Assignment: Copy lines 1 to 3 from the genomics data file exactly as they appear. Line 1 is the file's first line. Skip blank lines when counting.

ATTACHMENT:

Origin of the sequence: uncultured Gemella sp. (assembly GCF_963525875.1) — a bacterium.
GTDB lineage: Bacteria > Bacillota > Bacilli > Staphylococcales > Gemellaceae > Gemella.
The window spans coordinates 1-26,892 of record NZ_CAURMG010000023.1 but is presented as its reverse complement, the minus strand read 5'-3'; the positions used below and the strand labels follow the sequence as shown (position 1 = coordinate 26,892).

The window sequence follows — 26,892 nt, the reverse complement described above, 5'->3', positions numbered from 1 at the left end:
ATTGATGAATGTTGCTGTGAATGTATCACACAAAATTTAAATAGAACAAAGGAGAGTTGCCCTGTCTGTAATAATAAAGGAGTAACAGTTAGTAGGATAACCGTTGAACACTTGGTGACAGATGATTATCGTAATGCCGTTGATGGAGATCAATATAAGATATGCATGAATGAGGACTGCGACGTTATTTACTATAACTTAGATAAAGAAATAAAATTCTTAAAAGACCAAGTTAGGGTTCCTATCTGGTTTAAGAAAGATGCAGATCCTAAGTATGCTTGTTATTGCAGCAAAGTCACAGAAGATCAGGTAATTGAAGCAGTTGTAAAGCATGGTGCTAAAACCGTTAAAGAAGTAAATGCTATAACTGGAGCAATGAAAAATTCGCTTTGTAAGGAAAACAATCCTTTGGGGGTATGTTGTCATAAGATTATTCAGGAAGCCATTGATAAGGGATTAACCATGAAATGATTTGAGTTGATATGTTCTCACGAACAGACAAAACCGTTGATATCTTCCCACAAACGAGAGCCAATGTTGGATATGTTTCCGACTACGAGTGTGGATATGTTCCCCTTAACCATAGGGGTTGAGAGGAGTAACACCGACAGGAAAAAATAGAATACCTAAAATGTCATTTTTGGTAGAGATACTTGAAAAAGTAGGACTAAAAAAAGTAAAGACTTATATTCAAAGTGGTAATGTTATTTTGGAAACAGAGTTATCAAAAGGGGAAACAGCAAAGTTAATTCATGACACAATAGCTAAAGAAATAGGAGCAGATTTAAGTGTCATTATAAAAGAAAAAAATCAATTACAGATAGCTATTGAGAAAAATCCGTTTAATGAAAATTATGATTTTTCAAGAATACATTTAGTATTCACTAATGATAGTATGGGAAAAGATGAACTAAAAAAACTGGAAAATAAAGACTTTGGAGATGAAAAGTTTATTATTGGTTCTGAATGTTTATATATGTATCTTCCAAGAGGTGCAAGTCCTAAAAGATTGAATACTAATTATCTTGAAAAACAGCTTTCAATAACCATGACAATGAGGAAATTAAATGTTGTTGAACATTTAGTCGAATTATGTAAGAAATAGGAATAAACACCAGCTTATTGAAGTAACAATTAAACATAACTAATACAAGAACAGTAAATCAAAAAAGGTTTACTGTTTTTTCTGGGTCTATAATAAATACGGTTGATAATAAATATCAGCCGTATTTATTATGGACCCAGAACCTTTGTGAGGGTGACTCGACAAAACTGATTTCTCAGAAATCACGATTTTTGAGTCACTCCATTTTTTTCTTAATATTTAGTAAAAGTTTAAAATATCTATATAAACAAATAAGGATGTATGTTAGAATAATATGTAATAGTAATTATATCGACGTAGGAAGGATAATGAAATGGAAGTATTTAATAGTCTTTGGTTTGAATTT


Origin of the sequence: uncultured Gemella sp. (assembly GCF_963525875.1) — a bacterium.
GTDB lineage: Bacteria > Bacillota > Bacilli > Staphylococcales > Gemellaceae > Gemella.
The window spans coordinates 1-26,892 of record NZ_CAURMG010000023.1 but is presented as its reverse complement, the minus strand read 5'-3'; the positions used below and the strand labels follow the sequence as shown (position 1 = coordinate 26,892).